My Final Flag Raising {Sar-El 🇮🇱 Day #19}

My Final Flag Raising {Sar-El 🇮🇱 Day #19} | Thursday 28th July 2016 |

It felt so special to complete my 3 weeks of volunteering by raising the flag on the last day. I self-consciously walked over to the rostrum and stood opposite a soldier, waiting for the commander to lead the ceremony. There are 2 commanders who usually call out the standing positions – one guy who half-heartedly calls out a few and then it’s over before you know it, and a girl who thinks she’s the bee’s knees and shouts at us for about 5 minutes before our aching arms can rest. Today we had the moody girl, so the ceremony lasted a while – typical! I let the other soldier lower the flag so that I could have the honour of raising it.

We spent the morning packing, cleaning our dorms, cleaning the common room, returning our uniforms (I was quite reluctant to let mine go…), and I finally went to the “shekem” (tuck shop) to stuff my hand luggage with Doritos and Sappé (the delicious aloe vera drink). The commander of the base came to thank us for our work, and I couldn’t believe that 3 weeks had passed since he first welcomed us here!

We went to the warehouse for a final goodbye, and the lovely workers threw us a leaving party. One of the soldiers made us a huge banner that read: “Dear Volunteers, thanks for everything like warehouse Hhizzit”. We felt bad because they’d obviously gone to a lot of trouble, but we had no idea what the banner actually meant… Oh, and there was an abundance of Bamba, so I had to stay well away! We took loads of group photos (I thought we weren’t allowed to take photos in the work place…) and thanked our favourite managers. Some of them made speeches to thank us for our work. They said they were genuinely surprised that young people actually wanted to work here and didn’t complain about the tasks. They want us to return as volunteers some time in the future, and I might consider it (despite the fact that it would be a completely different experience with a new group). They sounded sincere when they thanked us, and it really meant a lot to me because you can never be sure whether you’re making a difference or whether anything matters in the grand scheme of things. (I also got to speak a bit more to Soulja Boy, and everyone was teasing us as we got a photo together and said our goodbyes.)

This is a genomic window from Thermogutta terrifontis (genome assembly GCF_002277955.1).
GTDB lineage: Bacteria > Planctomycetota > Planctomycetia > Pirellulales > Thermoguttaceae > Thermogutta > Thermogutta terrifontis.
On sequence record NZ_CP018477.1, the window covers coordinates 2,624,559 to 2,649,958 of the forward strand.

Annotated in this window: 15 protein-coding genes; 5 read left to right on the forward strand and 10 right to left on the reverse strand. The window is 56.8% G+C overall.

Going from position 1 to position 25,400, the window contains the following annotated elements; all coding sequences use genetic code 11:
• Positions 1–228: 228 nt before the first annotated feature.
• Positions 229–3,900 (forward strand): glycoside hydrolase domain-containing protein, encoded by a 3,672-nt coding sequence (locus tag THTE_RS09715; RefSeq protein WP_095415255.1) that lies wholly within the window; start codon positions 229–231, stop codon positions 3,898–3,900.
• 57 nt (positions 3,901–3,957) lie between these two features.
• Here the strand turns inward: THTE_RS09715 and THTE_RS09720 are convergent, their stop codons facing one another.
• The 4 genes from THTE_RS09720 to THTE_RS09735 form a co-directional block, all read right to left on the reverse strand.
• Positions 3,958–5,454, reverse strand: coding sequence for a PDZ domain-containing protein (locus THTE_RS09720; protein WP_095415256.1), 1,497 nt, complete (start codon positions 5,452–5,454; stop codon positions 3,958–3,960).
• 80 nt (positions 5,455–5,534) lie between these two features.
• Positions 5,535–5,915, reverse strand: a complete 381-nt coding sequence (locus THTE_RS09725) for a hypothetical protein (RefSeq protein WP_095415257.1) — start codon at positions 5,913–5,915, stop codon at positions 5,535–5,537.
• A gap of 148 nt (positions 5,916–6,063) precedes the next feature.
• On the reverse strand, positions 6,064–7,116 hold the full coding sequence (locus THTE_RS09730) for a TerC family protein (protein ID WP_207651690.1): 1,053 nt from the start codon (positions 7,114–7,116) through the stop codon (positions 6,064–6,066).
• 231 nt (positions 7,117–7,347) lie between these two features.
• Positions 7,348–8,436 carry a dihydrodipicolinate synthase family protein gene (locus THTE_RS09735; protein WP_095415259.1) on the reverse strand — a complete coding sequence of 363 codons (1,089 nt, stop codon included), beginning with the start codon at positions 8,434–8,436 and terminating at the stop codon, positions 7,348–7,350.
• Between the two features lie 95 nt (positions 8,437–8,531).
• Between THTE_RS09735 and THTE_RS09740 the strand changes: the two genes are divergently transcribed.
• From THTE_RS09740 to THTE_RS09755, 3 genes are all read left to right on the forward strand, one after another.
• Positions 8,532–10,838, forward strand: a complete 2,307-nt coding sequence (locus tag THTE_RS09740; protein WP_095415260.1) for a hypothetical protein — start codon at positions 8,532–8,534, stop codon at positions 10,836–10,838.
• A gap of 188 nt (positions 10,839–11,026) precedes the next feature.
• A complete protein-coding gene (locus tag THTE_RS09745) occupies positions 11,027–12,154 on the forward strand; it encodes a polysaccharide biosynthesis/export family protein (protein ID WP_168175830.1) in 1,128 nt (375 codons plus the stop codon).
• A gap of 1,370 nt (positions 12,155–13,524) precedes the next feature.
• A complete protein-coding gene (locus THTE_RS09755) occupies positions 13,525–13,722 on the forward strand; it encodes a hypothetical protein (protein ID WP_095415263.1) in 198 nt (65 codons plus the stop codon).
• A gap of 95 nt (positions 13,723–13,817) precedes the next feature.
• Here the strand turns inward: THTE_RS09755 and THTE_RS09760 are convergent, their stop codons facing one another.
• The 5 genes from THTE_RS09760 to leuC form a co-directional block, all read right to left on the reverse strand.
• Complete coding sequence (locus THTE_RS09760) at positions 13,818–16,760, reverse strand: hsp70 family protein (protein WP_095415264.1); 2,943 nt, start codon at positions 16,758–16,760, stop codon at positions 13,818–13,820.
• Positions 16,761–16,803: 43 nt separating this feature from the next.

We all got on the coach and made our final journey out of the base towards Tel Aviv. We departed at the usual meeting point, and it was really sad to leave the friends we had volunteered, messed around, drank chocolate milk and complained with for the past 3 weeks. A group of us ventured on to Tel Aviv, and my Canadian friend and I checked into a trendy boutique hotel where we’d spend our last night. Before we grabbed a much-needed Aroma iced drink and met up with the Australian boy, Canadian boy and the girl from Calgary, I received a surprise message from Soulja Boy! For the rest of the afternoon, as a group, we were all crowding round the phone trying to reply to his messages. As much as I wanted to meet up, I much preferred spending my last afternoon and evening with my Sar-El friends – he’ll just remain a cute inside joke from my time in the warehouse.

The group of us went to a beach closer to the main stretch of hotels, and the sea there had far bigger waves to ride. We wanted to borrow a surf board from a randomer we named Raoul, and for some unknown reason I screamed “Raaaouuulllll!!!” at the top of my lungs whilst we floated about with the Australian boy’s Go-Pro and got swallowed by the waves numerous times. When I started to get a bit of motion sickness, I managed to find a solitary spot of shade on the sand: the shadow from a swimming rules sign. For dinner, we went to Neve Tzedek. There was such a buzzing atmosphere and I loved wandering around the cute artists’ market, food stalls and shops. We found the one Kosher restaurant there and tried some traditional home made food. It was hilarious when the Australian boy (who was trying SO HARD to be Kosher) asked if he could have chocolate milk with his schnitzel!!!